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Measurement of Influenza Vaccination Coverage among Healthcare Personnel in US Hospitals
Megan C. Lindley , MPH, Juliet Yonek , MPH, Faruque Ahmed , PhD, Joseph F. Perz , DrPH and Gretchen Williams Torres , MPP
Infection Control and Hospital Epidemiology
Vol. 30, No. 12 (December 2009), pp. 1150-1157
Published by: Cambridge University Press on behalf of The Society for Healthcare Epidemiology of America
Stable URL: http://www.jstor.org/stable/10.1086/648086
Page Count: 8
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Objective. To characterize practices related to measuring influenza vaccination rates among healthcare personnel in US hospitals. Design. Descriptive survey. Setting. Nonfederal, short‐stay hospitals that provide general medical and surgical services, identified by use of the 2004 American Hospital Association Annual Survey Database. Participants. Healthcare personnel from 996 randomly sampled US hospitals stratified by region and bed size. Methods. A self‐administered questionnaire was distributed in 2006 to infection control coordinators to gather data on policies and practices related to the provision of the influenza vaccine and on the measurement and reporting of influenza vaccination rates. Descriptive statistics and associations were calculated, and logistic regression was conducted. Results. The response rate was 56% (ie, 555 of 996 US hospitals responded to the questionnaire). Weighting accounted for sampling design and nonresponse. Most hospitals provided the influenza vaccine to employees (100%), credentialed medical staff (ie, independent practitioners; 94%), volunteers (86%), and contract staff (83%); provision for students and residents was less frequent (58%). Only 69% of hospitals measured vaccination rates (mean coverage rate, 55%). Most hospitals that measured coverage included employees (98%) in the vaccination rates, whereas contract staff (53%), credentialed medical staff (56%), volunteers (56%), and students and residents (30%) were less commonly included. Among hospitals measuring coverage, 44% included persons for which vaccine was contraindicated, and 51% included persons who refused vaccination. After adjustment for region and size, hospitals with vaccination plans written into policy (odds ratio, 2.0 [95% confidence interval, 1.22–7.67]) or that addressed internally reporting coverage (odds ratio, 4.8 [95% confidence interval, 2.97–7.66]) were more likely to measure coverage than were hospitals without such plans. Conclusions. Hospitals vary in terms of the groups of individuals included in influenza vaccination coverage measurements. Standardized measures may improve comparability of hospital‐reported vaccination rates. Measuring coverage in a manner that facilitates identification of occupational groups with low vaccination rates may inform development of targeted interventions.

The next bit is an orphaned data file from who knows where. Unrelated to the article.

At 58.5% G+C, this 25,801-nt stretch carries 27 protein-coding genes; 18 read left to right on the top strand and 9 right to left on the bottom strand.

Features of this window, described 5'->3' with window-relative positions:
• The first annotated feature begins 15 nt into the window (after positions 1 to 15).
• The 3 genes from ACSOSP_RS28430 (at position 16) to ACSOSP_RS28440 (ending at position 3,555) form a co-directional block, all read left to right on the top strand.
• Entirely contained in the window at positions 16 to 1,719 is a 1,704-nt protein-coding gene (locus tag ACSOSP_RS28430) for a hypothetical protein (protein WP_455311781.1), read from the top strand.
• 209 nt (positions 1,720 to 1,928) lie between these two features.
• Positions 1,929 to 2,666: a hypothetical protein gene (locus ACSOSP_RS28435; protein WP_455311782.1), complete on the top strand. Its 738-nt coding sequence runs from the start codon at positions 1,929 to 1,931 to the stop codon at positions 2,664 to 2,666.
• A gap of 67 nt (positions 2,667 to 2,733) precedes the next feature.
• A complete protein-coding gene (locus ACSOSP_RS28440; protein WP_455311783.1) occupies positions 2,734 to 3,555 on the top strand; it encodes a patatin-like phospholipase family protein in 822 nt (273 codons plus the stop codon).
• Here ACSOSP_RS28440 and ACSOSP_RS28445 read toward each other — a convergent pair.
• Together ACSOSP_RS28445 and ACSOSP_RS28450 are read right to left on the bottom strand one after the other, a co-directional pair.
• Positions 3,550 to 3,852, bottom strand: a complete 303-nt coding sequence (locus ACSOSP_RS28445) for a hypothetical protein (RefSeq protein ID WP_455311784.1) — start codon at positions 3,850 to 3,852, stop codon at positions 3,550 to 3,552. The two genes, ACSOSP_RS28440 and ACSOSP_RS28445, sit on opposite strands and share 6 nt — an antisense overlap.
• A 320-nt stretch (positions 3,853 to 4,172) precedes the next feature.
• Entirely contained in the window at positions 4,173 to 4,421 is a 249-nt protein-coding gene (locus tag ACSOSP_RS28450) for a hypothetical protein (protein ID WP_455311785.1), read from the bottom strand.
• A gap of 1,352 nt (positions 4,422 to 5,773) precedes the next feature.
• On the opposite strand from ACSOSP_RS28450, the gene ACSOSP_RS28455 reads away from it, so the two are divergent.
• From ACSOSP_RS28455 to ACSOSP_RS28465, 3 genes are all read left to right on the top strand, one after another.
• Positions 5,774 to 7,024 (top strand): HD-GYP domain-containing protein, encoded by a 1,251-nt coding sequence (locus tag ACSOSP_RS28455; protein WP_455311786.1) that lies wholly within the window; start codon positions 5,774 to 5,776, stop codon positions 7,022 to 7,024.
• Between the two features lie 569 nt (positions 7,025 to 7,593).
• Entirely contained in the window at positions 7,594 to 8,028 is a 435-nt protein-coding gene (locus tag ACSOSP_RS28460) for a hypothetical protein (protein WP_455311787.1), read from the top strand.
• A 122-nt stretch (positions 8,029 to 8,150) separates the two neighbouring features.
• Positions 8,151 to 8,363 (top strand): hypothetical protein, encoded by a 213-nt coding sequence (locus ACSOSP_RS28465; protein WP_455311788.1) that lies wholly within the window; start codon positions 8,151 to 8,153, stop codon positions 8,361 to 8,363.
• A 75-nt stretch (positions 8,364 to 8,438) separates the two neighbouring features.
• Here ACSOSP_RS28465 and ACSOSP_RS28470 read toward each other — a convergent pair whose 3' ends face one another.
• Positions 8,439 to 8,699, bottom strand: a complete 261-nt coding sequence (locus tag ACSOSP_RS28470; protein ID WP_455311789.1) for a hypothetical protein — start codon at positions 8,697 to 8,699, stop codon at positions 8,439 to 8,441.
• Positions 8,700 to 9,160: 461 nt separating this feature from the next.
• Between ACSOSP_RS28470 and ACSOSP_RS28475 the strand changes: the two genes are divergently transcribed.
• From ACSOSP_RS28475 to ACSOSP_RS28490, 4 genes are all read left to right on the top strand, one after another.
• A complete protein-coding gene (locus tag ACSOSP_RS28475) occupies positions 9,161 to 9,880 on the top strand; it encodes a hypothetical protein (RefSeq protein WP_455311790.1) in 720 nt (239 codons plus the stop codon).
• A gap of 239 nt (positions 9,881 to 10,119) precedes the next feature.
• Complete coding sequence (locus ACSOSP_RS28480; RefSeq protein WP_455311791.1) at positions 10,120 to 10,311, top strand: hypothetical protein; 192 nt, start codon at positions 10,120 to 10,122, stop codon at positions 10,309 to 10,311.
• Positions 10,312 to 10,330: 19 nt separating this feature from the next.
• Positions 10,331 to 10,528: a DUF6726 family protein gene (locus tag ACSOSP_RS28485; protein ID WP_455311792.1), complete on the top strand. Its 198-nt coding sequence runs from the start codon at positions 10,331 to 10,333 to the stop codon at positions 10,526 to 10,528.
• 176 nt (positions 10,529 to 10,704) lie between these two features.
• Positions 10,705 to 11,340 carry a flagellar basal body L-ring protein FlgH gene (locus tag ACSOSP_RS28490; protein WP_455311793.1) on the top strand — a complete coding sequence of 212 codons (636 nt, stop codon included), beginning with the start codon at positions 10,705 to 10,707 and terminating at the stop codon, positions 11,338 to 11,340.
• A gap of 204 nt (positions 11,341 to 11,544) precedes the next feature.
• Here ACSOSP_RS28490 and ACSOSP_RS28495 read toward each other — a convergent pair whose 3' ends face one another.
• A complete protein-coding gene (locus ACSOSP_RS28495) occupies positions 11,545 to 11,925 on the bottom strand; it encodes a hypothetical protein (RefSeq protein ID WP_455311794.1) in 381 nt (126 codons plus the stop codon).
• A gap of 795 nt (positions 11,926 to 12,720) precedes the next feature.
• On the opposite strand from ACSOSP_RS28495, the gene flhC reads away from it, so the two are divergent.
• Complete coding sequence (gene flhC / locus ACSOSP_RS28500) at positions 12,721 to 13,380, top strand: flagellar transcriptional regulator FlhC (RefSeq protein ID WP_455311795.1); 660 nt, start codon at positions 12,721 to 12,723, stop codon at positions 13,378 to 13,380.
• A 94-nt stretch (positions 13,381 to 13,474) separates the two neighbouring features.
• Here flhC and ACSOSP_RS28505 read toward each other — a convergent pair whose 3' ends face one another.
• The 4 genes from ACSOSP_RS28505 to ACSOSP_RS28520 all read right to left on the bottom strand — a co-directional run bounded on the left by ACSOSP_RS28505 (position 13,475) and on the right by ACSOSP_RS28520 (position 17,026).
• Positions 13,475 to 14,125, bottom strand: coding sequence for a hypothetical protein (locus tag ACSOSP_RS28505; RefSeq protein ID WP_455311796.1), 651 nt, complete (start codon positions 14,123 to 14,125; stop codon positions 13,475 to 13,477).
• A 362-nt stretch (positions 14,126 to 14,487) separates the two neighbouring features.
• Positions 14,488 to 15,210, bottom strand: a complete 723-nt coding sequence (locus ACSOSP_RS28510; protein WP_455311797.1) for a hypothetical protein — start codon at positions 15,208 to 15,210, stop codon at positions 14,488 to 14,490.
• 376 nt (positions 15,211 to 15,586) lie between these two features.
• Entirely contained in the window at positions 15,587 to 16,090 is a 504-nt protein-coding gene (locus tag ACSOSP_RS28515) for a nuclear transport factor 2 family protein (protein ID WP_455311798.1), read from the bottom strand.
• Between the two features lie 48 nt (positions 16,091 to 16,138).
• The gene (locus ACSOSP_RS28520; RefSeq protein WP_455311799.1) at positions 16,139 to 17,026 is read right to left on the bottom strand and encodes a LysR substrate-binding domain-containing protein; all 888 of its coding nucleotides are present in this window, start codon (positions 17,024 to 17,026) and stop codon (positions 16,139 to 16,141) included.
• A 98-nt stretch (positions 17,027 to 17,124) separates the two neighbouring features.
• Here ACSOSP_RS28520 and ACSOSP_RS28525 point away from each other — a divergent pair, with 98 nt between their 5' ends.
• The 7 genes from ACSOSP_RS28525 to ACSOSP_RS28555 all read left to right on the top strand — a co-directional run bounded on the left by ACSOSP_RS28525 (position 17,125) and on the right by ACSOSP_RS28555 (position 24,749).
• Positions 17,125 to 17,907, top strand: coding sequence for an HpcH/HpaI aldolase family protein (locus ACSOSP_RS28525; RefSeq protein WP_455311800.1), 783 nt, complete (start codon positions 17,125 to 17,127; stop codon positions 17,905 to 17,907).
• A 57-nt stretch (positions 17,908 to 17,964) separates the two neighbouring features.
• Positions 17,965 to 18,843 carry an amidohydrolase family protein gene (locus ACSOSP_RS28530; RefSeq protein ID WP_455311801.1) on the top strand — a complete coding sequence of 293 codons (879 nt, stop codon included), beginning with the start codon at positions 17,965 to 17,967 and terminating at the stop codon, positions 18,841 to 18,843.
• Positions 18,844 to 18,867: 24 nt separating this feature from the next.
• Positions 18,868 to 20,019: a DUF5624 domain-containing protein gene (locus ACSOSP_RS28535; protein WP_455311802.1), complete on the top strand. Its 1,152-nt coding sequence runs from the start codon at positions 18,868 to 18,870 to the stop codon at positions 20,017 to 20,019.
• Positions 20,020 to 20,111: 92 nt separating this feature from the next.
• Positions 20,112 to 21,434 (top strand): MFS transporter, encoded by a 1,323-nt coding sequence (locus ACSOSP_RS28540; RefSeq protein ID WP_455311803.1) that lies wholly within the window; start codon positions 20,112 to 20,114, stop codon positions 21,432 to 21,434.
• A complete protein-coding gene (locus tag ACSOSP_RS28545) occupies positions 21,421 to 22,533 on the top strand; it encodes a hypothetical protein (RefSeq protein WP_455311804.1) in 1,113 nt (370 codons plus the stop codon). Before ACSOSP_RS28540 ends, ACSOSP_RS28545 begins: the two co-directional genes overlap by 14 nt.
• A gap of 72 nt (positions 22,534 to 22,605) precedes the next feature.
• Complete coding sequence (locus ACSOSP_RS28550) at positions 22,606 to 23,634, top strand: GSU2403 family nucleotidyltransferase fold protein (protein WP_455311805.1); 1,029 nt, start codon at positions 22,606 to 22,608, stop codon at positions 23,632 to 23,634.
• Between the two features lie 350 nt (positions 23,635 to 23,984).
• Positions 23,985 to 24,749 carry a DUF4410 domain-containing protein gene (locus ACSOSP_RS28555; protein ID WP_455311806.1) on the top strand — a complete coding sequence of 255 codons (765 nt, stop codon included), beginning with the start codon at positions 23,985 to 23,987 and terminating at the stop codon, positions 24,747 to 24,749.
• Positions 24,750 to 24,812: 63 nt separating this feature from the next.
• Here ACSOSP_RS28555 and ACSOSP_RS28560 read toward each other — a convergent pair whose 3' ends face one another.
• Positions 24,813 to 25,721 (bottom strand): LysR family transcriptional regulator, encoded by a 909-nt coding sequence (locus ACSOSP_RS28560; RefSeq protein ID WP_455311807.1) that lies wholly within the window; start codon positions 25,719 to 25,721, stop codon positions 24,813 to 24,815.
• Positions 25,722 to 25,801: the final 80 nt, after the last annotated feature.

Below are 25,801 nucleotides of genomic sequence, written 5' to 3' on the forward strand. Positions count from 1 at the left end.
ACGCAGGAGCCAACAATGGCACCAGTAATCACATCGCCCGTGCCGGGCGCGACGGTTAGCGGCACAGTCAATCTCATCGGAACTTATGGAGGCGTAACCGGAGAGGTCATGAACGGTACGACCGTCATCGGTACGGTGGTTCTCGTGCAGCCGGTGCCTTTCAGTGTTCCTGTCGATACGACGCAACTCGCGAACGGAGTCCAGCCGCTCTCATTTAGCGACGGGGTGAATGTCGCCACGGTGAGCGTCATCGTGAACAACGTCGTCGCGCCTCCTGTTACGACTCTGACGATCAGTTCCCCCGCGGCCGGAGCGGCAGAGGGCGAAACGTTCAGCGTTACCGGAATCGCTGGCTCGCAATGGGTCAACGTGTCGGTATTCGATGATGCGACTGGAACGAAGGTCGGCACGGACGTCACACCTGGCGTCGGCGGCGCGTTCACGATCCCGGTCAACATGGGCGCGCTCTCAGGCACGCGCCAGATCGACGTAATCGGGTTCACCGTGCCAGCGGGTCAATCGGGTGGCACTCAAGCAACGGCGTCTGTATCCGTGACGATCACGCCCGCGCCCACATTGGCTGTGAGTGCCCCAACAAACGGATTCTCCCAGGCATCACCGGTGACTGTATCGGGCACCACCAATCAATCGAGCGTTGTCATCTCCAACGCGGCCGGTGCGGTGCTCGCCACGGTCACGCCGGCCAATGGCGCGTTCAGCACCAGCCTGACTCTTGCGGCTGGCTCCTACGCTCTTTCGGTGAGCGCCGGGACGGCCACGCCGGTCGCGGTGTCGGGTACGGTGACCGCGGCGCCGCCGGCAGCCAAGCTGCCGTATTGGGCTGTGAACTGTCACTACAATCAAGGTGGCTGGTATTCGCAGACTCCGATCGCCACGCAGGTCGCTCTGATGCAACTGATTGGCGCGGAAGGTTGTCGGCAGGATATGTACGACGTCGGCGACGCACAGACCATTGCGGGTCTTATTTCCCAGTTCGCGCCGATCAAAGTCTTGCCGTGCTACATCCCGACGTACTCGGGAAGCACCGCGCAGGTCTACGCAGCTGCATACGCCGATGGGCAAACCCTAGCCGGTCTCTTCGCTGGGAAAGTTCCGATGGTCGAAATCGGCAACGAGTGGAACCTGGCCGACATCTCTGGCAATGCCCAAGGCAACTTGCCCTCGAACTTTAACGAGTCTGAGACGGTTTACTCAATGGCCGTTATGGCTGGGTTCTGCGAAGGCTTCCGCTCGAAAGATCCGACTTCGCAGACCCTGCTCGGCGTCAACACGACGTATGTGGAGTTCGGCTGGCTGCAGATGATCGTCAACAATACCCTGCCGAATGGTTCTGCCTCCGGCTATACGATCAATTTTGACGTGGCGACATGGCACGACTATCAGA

© 2009 by The Society for Healthcare Epidemiology of America. All rights reserved.